Mark Carney warns about Brexit risks to UK, EU economies

Xavier Trudeau
Juin 20, 2017

His comments come less than a week after the Monetary Policy Committee experienced a split on the issue at its monthly meeting, divided 5-3 over whether to raise rates in the closest vote since 2007.

Finance minister Philip Hammond told the same Mansion House audience that it was important to avoid a "cliff edge" when Britain quits the European Union in 2019 and to have a transitional deal on trade before a full agreement is reached.

The country will soon "begin to find out the extent to which Brexit is a gentle stroll along a smooth path to a land of cake and consumption", Mr Carney added.

Sterling's weakness been a factor in consumer price inflation reaching its highest in almost four years, contributing to a slowdown in consumer spending and lacklustre first-quarter growth.

Carney admitted that since the Brexit vote the UK's economic prospects have dwindled but said that monetary policy "cannot prevent the weaker real income growth likely to accompany the transition to new trading arrangements with the EU".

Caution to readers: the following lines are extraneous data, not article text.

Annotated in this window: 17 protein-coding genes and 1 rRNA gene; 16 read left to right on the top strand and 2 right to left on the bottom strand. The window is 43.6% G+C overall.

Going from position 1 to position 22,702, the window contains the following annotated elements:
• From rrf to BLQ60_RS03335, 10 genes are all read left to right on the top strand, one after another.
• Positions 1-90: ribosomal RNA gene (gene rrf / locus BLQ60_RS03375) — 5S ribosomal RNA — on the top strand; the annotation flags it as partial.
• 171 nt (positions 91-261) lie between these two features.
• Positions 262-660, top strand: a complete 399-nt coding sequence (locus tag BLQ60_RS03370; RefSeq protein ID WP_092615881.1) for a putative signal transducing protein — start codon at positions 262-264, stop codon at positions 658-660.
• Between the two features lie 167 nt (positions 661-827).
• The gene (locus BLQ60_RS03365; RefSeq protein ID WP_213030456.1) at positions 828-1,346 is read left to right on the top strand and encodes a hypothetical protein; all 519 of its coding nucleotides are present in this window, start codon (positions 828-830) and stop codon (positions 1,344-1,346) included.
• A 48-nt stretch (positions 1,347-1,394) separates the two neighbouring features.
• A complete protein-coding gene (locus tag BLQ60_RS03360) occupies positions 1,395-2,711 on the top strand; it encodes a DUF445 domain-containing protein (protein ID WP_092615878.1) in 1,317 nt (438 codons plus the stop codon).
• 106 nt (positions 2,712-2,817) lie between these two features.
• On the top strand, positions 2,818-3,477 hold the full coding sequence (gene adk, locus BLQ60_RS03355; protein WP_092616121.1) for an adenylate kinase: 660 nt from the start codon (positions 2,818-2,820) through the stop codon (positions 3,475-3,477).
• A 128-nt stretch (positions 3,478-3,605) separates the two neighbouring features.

On Thursday three of eight Bank policymakers called for a rate rise amid warnings that Brexit-fuelled inflation is set to surge further over the summer.

Carney said weak wage growth raised questions about the strength of domestic inflationary pressures, and he was unsure how the economy would respond to talks.

He said anaemic wage growth and falling consumer confidence in the wake of Brexit and the indecisive general election mean the economy is not ready for the adjustment.

The Canadian said he would like to see if falling household spending is offset by better trade or a rebound in investment, whether wages increase, and "how the economy reacts to the prospect of tighter financial conditions and the reality of Brexit negotiations" before considering any rate hike.

Carney also underlined the importance of trade liberalisation - especially in financial services - and said it was unclear if Britain's large current account deficit was yet on a sustainable footing.

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